“When bulls fight, the grass suffers”, goes an old saying. The grass is the EU in the crisis between Catalonia and Spain. Standing on the sideline would have “devastating repercussions” for everyone involved, writes Simon Toubeau.

In the latest corrida episode, Spain could suspend Catalonia autonomy following its quizzical declaration of independence – immediately suspended by independent leader Puigdemont.

For those who hoped for a British food renaissance, it is time to wake up. British farmers face “a cuts agenda” as Brexit unravels EU farm subsidies.

On e-health, the Estonian presidency is ready to go ahead with a “coalition of the willing”. Is this another instance of Europe à la carte or the way to move ahead?

Read our interview with the head of EU chemicals agency on pioneering health and environmental protection rules,  chemical heavy lobbying and his retirement plans.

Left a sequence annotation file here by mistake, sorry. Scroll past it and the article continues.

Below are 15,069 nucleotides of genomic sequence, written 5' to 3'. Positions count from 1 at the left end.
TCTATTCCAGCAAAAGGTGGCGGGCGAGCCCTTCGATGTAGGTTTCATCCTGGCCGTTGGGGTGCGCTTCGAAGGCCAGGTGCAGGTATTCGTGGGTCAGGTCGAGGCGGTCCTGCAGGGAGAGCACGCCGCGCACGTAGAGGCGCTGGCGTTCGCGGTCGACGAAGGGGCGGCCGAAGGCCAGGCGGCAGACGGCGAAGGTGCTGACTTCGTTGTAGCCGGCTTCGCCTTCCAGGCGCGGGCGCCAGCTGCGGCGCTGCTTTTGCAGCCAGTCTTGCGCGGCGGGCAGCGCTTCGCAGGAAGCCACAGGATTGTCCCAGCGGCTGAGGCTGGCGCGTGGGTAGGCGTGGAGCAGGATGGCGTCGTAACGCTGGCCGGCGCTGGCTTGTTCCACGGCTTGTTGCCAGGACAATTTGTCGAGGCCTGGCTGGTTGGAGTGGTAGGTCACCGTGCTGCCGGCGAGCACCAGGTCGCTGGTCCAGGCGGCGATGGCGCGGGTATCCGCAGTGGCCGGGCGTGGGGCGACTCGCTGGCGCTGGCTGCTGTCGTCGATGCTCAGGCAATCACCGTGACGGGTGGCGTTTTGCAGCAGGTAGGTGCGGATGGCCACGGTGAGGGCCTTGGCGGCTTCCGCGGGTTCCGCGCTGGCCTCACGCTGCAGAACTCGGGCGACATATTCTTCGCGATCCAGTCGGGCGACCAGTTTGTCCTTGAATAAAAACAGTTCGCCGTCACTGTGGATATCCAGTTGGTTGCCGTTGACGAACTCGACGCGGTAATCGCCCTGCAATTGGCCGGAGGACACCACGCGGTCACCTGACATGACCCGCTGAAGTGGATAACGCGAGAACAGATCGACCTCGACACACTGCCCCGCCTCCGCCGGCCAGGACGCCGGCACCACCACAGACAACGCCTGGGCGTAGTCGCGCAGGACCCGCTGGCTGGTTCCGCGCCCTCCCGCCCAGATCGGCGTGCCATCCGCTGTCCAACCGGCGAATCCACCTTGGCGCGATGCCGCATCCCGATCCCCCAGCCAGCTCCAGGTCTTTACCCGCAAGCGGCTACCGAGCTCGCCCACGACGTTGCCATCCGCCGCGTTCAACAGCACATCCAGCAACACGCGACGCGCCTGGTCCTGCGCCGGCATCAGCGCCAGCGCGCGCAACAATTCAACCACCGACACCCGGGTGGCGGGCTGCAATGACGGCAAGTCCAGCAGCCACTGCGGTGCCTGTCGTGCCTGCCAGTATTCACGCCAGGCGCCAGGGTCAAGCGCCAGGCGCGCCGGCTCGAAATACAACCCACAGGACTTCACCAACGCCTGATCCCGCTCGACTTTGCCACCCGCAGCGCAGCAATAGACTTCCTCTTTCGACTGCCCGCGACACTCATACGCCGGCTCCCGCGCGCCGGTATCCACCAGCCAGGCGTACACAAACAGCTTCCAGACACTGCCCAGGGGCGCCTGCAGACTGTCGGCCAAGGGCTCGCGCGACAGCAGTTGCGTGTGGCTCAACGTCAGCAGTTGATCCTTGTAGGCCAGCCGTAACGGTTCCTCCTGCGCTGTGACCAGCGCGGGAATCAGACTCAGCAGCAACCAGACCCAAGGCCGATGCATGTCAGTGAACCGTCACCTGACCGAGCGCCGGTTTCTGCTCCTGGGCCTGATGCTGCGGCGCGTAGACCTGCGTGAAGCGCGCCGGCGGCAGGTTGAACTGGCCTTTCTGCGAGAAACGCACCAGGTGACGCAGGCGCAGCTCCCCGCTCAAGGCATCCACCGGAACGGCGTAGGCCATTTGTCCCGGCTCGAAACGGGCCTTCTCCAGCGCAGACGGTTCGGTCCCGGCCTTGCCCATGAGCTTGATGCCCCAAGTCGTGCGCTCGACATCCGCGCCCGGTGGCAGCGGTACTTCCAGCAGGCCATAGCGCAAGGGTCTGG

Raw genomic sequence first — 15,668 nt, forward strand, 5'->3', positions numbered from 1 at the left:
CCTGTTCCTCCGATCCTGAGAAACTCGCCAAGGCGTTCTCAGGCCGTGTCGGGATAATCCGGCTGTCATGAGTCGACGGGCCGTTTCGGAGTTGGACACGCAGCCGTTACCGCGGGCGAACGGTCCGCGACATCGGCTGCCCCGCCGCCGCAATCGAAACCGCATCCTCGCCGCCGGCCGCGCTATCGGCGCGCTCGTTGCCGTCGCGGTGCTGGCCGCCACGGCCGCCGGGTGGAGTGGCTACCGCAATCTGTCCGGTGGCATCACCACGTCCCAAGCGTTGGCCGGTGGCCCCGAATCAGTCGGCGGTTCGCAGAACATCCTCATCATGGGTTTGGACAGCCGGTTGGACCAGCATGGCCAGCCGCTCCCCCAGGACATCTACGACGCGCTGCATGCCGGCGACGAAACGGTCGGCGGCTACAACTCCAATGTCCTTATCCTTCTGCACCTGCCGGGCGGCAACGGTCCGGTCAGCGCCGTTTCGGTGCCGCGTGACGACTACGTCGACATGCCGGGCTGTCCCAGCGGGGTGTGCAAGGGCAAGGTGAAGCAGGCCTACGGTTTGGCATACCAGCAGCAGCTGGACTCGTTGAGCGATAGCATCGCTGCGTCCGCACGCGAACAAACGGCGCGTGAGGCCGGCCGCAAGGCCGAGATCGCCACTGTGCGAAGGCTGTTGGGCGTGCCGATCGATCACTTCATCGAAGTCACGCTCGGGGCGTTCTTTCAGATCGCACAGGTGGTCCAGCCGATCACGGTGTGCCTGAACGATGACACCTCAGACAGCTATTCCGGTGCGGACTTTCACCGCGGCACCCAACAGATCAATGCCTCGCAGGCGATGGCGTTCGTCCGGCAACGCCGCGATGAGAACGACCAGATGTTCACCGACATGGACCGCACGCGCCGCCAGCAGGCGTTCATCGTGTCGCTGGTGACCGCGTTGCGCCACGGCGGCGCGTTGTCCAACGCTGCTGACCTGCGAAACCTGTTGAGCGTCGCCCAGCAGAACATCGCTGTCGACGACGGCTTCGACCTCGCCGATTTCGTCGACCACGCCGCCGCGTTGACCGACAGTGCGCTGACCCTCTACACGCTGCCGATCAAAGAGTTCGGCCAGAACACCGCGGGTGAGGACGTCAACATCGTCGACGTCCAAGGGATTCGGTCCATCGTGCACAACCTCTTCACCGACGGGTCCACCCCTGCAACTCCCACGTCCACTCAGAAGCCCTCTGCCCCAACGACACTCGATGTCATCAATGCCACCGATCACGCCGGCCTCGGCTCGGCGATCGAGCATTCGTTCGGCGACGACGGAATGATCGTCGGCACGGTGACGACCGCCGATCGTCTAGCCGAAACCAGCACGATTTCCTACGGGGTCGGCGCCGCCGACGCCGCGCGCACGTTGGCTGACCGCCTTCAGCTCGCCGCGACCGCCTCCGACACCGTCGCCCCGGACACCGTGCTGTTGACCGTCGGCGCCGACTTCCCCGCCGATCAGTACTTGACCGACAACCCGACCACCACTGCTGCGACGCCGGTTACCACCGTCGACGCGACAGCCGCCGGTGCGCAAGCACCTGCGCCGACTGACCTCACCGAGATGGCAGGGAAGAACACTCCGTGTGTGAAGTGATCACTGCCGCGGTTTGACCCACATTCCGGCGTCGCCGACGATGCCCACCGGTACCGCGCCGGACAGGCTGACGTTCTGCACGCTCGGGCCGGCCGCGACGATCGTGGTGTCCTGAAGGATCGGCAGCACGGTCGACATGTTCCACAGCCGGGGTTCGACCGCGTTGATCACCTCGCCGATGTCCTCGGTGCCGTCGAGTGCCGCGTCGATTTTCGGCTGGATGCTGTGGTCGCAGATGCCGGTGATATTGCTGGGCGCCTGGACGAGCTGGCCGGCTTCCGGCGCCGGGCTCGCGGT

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Member states are playing dodge ball with their climate commitments: the effort sharing regulation, to be voted this Friday, attracted criticism for lowering emissions by 23% instead of 30%.

Flying on biofuels? Aan environmental plane-crash, argues Almuth Ernsting, director of Biofuelwatch. Here is why.

Three Fs for fixing the EU’s carbon market mechanism: funds, flexibility, and free allocation. Rachel Williams gives her recipe for keeping up with the Paris Agreement on climate change.

Following the Nobel ceremony, who will MEPs give their freedom of thought prize to? The Venezuelan opposition, a Guatemalan indigenous leader, and an imprisoned Eritrean writer are the unlucky contestants.

Almost no progress on safe migration in the EU: Oxfam’s damning report comes ahead of tomorrow’s vote on an EU framework for refugee resettlement.

“Freedom” on the internet has a largely misunderstood and unclear meaning. We should take this word seriously, and start thinking of how to regulate it, writes MEP Helga Trüpel.

Look out for….

Justice and home affairs ministers meet tomorrow in Brussels to beef up the EU’s prosecutor on EU fraud, and to discuss Schengen’s internal borders and migration.

Views are the author’s